War of the Worlds
Steven Spielberg, USA, 2005
"Is it terrorists?" asks 10-year-old Rachel (Dakota Fanning) as she,
rebellious teenage brother Robbie (Justin Chatwin) and harried father Ray
(Tom Cruise) race away in a carjacked minivan from their home of Bayonne,
New Jersey, dramatic fireballs exploding behind them. Later, images of
flyers tacked to a board depicting missing people and clothing are seen
slowly wafting to the ground. Here, then, is the post-9/11 War of the
Worlds, a cinematic spectacle as catharsis that challenges American
audiences to confront their deepest fears while ostensibly munching popcorn
and riding the rollercoaster thrill ride of a big summer blockbuster.
But Steven Spielberg’s updating of H.G. Wells’ famous sci-fi novel is no
summer popcorn flick. A graven Saving Private Ryan solemnity pervades
throughout, and, aside from sketchily shoehorned-in rumor and innuendo, there’s no sense of the global scale of the threat -- as
seen in similar alien invasion films like the populist can-do-ism of
Independence Day and Tim Burton’s delightfully wicked Mars Attacks!
Spielberg’s benevolent Reese's Pieces-munching E.T. universe has
darkened considerably since the events of September 11. Thus, we see aliens
stalking across the land in their spidery, three-legged machines, vaporizing
defenseless humans. Most importantly, we witness people fleeing, just as
bewildered New Yorkers fled from the crumbling Twin Towers nearly four years
ago. There’s no American know-how, no inspiring examples of red, white and
blue ingenuity -- just panic, desperation and cowering fear.
And therein lies the problem. Spielberg’s reflection on the national mood in
light of recent calamities should not be summer blockbuster fare. This is
autumnal, Oscar-positioned subject matter. But, in casting mega-star Cruise
and revisiting a well-known classic work, Spielberg obligates himself to
providing the paying audience with a “wow” experience, where style trumps
substance and patrons leave the theatre discussing cool scenes and
groundbreaking special effects. Spielberg’s War of the Worlds has
moments of undeniable visual brilliance, such as the alien crafts moving
over the water and stamping across the landscape, but the effects are
neither groundbreaking nor particularly memorable. The all-important “wow”
effect has been stifled by dread. It’s as if Spielberg (and screenwriter
David Koepp) self-consciously avoided unrestrained thrills out of respect
for the lives lost since the vaguely defined “War on Terror” began.
In place of Indiana Jones-worthy set pieces, we get Tom Cruise and his two
children moving from one hiding place to the next, hunkering down and
avoiding the seemingly implacable bad guys. In that respect, the film
follows Wells’ book faithfully. But Cruise’s dockworker Ray is no
"philosophical writer," as Wells’ eyewitness narrator was. He’s just a
hard-working, divorced average Joe, a somewhat distant dad trying to earn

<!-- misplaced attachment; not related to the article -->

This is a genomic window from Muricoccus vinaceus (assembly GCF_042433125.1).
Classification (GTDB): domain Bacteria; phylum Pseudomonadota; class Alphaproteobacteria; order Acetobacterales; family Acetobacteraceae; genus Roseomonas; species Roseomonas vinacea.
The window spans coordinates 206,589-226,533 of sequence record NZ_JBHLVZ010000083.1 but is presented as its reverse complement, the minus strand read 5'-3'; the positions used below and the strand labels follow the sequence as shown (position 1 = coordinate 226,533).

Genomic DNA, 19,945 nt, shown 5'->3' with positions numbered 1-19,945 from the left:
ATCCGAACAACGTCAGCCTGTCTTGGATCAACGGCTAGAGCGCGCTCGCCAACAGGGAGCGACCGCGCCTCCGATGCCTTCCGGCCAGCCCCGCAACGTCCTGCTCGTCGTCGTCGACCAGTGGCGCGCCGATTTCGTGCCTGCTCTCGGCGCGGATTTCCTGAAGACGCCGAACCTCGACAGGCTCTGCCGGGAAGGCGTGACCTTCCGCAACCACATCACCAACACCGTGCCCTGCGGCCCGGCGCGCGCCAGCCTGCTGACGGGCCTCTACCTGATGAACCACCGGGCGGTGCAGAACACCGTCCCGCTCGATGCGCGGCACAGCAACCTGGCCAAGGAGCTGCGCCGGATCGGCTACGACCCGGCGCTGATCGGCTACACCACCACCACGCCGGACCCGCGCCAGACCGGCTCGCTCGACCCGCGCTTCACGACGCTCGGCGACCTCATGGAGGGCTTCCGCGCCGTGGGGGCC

the respect of his children. He doesn’t have any deep thoughts on what might
be happening, and he certainly hasn’t a clue as to what can be done to stop
the invaders. If Spielberg and Koepp had plumbed the darker depths of
the effects of apocalyptic tragedy on the common man, War of the Worlds might have
had something deeper to say about the post-9/11 world.
But it doesn’t. Cruise’s Ray kills when he has to kill, and protectively
watches over his children. He is primal instinct personified. (This is
explicitly revealed in a bafflingly illogical showdown with a paranoid
bumpkin played by Tim Robbins.) Reductionism in the service of saying
something greater, however, this is not. We understand Ray’s motivations,
but we aren’t particularly enlightened by them. He does what he has to in
order to survive -- fair enough. But it doesn’t take much artful shading to
strip away a character to its fundamental core.
Wells’ novel presented a dry academic look back on the events, cogently
expressing a distinctly late-Victorian viewpoint on imperialism and
eco-horrors brought on by the industrial boom. Orson Welles’ legendary 1938
radio broadcast offered inventive (if panic-inducing) fake news reports that
presaged the growing threat from Nazi Germany and Imperial Japan.
Hollywood’s 1953 adaptation managed to be highly entertaining while cleverly
prodding Cold War fears about the Red Menace. Spielberg’s War of the
Worlds, however, is a joyless, self-serious exercise in surface grief
that offers few insights into a people under siege. With Saving Private
Ryan and especially Schindler’s List, Spielberg has proven he can
make somber, thought-provoking films. War of the Worlds, by contrast,
simply doesn’t demand such social commentary to be effective. A
dash of the old escapist Spielberg would have been a better tonic for
these troubled times.
design copyright © 2001-2011 Shaking Through.net. All original artwork,
photography and text used on this site is the sole copyright of the respective creator(s)/author(s). Reprinting, reposting, or citing any of the original
content appearing on this site without the written consent of Shaking
Through.net is strictly forbidden.